• In loadData() you do 3 operations on a 4 by 4 matrix. That's actually a lot of floating point operations, especially because of glm::rotate(), which uses trigonometric functions behind the scenes. These operations together easily use hundreds of cycles.
  • A lot of data is being generated: at least 26 floats, or 104 bytes. Remember, this needs to multiplied by 512000 to get the bandwidth per second: about 507 MB/s. And then it has to be read by the GPU as well, so you have to double that number to 1014 MB/s.

Did you compile your code with optimizations enabled? If not, then that would explain a lot. If you are running on an older CPU or on a laptop or mobile phone, then even with compiler optimizations this might explain the framerate you see.

Move more work into the vertex shader

You are doing a lot of work on the CPU that could be done by the GPU. If you know you are CPU-bound, then that is what I would try to do first. Consider that the GPU can do all these matrix transformations for you. Also, when doing instanced rendering, you can use gl_InstanceID in the vertex shader to know which instance you are rending. Thus, it can even calculate the rect.

If you have certain effects, like tint varying gradually based on position and time, you can also let the vertex shader calculate that based on gl_InstanceID, and pass the time as a uniform to the shader.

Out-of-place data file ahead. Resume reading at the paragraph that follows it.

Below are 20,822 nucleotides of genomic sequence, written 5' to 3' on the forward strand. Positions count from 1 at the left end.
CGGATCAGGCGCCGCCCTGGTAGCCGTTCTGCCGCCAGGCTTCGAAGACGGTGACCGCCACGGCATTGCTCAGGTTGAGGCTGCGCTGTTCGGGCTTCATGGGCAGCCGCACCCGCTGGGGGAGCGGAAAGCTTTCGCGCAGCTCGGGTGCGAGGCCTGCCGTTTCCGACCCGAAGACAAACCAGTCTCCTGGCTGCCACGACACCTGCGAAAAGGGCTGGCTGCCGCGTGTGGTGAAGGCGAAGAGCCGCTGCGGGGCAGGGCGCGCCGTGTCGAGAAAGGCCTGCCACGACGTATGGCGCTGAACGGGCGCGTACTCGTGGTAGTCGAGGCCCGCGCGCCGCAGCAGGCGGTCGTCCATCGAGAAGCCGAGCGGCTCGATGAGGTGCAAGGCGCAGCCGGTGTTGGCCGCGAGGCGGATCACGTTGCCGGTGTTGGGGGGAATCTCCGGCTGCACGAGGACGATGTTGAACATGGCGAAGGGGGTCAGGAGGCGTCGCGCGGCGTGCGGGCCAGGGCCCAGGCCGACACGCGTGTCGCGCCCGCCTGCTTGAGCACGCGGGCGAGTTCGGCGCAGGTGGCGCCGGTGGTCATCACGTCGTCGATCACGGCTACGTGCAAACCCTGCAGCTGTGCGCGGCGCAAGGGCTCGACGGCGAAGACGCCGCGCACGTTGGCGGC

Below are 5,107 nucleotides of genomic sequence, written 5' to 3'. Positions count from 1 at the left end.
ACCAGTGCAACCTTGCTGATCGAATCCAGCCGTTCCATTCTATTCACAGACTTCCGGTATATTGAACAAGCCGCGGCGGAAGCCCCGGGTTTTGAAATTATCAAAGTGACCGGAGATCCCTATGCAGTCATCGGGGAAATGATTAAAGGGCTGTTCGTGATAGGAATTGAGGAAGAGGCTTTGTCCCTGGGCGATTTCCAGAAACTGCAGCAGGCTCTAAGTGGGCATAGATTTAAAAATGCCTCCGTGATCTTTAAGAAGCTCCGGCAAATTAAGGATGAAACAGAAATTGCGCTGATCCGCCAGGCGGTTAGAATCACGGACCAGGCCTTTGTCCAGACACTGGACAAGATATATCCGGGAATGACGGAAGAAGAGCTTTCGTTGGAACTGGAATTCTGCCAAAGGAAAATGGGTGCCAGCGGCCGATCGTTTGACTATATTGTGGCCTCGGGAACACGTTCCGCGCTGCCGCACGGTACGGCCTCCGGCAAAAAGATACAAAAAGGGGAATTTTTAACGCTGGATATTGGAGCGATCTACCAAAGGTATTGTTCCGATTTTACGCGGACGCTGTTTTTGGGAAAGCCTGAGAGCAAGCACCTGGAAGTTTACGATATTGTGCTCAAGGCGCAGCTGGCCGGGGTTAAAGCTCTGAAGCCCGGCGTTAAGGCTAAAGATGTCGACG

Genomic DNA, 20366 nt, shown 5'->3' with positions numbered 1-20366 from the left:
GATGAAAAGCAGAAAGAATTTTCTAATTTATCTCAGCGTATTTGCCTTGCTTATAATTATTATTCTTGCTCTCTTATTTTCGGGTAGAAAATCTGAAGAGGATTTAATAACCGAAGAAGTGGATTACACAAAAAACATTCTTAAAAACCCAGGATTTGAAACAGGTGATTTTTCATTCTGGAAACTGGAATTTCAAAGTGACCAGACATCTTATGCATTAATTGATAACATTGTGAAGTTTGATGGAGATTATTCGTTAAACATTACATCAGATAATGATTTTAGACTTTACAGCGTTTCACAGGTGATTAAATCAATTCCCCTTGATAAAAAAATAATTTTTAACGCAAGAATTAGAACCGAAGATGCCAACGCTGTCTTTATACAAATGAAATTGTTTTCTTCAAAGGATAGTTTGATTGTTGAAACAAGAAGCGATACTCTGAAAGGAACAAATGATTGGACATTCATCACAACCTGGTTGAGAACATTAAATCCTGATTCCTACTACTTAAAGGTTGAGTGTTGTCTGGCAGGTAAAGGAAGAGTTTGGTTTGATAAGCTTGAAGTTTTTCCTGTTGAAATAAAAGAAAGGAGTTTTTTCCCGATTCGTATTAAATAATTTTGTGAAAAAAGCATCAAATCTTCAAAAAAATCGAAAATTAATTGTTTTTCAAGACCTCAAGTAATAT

Ideally, you don't have data[]; you just pass the minimum amount of uniforms to the shader to have it calculate everything you want, so the amount of calculations necessary and the amount of bandwidth needed is minimal.

If you still need per-instance data that cannot be calculated per-frame on the GPU, then at least try to minimize the amount of data that the CPU has to generate and pass to the shader.

What if you are GPU-bound?

The above assumes the bottleneck is the CPU. It could also be that it is the GPU that is the bottleneck. How big are the sprites? How many fragments does it need to render per second? How complex is the fragment shader? You could do some rough estimations again to see if your GPU can actually handle the load.

Use a profiling tool

I recommend that you use a profiling tool to figure out exactly where the bottlenecks are in your code. Linux perf is a good way to do this, assuming you are running on Linux of course. If the bottleneck is the GPU, then you might have to look for profiling tools from your GPU's vendor.

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  • \$\begingroup\$ Wow that is a very comprehensive answer, thank you! I think part of my problem is that I'm going for a very "one size fits all" solution. The reason I don't calculate the position in the GPU and the reason why I pass in so much data per instance is because in the future I expect this engine to handle several objects that might all require wildly different orientations, transformations, tints, etc. But from what I've seen with a lot of similar questions on Stack Exchange, it's that OpenGL doesn't really do that and its power is in being very specific. \$\endgroup\$
    – Ruglord
    Jan 7, 2023 at 18:19
  • \$\begingroup\$ Do you have any recommendations for how I would handle transforming each sprite by a different, random amount? I feel like for that I would have to pass in one matrix per instance. \$\endgroup\$
    – Ruglord
    Jan 7, 2023 at 18:20